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Original Investigation
November 2016

Detection of Occult Invasion in Melanoma In Situ

Author Affiliations
  • 1Department of Dermatology, University of Michigan Medical School and Comprehensive Cancer Center, Ann Arbor
  • 2Department of Otolaryngology, University of Michigan Medical School and Comprehensive Cancer Center, Ann Arbor
  • 3Division of Plastic Surgery, Department of Surgery, University of Michigan Medical School and Comprehensive Cancer Center, Ann Arbor
  • 4Department of Pathology, University of Michigan Medical School and Comprehensive Cancer Center, Ann Arbor
  • 5Department of Biostatistics, University of Michigan Medical School and Comprehensive Cancer Center, Ann Arbor
JAMA Dermatol. 2016;152(11):1201-1208. doi:10.1001/jamadermatol.2016.2668
Key Points

Question  Why do patients with in situ melanoma develop metastasis?

Findings  Occult invasive melanoma was detected in one-third of 34 unequivocally diagnosed in situ melanomas; approximately half were identified only by immunohistochemistry and the other half were noted by cutting deeper into the tissue block. This evidence provides a plausible explanation for the rare occurrence of metastasis from in situ melanoma.

Meaning  Patients with in situ melanoma are at risk for occult invasion; thus, history and physical examination, education, and surveillance recommendations should be similar between patients with in situ and thin invasive melanoma.

Abstract

Importance  It is unclear why some patients with in situ melanoma develop metastases. Few reports demonstrate occult invasion with immunohistochemistry staining, which were discordant with reports interpreting such staining as false-positive.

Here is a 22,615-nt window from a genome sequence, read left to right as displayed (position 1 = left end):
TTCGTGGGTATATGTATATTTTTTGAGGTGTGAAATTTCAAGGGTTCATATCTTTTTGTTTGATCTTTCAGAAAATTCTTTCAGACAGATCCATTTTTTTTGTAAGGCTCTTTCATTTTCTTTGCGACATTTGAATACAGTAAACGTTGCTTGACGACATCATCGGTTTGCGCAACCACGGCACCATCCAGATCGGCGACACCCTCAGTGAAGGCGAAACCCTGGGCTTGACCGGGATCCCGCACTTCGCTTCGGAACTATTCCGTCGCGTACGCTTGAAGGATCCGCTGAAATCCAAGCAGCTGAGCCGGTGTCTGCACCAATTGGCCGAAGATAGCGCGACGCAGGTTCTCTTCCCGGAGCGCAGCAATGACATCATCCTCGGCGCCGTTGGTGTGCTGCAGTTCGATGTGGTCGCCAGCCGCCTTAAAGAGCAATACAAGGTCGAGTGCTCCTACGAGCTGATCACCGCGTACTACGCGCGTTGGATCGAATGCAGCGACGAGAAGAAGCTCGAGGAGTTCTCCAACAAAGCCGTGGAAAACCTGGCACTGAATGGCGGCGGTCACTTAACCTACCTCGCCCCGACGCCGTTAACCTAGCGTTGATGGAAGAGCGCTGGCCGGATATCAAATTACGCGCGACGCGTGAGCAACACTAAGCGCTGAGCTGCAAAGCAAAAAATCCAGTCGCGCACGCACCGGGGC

Objective  To investigate the occurrence of occult invasive disease within in situ melanoma by using methods to circumvent potential limitations in prior study designs.

Design, Setting, and Participants  Unequivocal in situ melanoma without associated nevi or regression was identified using a consecutive sample of 33 cases plus 1 index case in an academic medical center. After cutting deeper into the most representative tissue block, 3 sequential slides were stained with hematoxylin-eosin (H-E), melanoma antigen (melan-A), and again with H-E. Melan-A–stained slides showing definitive invasion were double-stained with Sry-related HMg-Box gene 10 (SOX10) to confirm the melanocytic nature of the cells of interest. The study evaluated the possibilities of occult invasion detected by immunohistochemistry, sectioning deeper into the tissue block, or both. Slides were independently scored by 3 dermatopathologists with interrater reliability assessed. The study was conducted from January 1, 2012, to July 31, 2014.

Main Outcomes and Measures  Assessment of the occurrence of occult invasion, diagnosis of invasion by immunohistochemistry alone vs cutting deeper into the tissue block, and occurrence of false-positive results using immunohistochemistry alone.

Results  Occult invasive melanoma was detected in 11 of 33 consecutive cases (33%) of previously diagnosed unequivocal in situ melanoma. Six of 11 melanomas (55%) were diagnosable only by immunohistochemistry. The remaining 5 tumors (45%) were diagnosable by both melan-A and H-E staining, likely as a result of simply cutting deeper into the tissue block. Four cases (12%) showed a few melan-A–positive cells in the dermis, which was insufficient for a diagnosis of invasive melanoma and most consistent on a cytomorphologic basis with occult nevi.

Conclusions and Relevance  Although rare, in situ melanoma may metastasize. Occult microinvasion was demonstrated in up to one-third of the specimens in the present study, which provides a plausible explanation for this adverse event. Thus, history and physical examination including regional lymph nodes, education, and surveillance recommendations should be based on a very low, but not zero, risk of metastasis.

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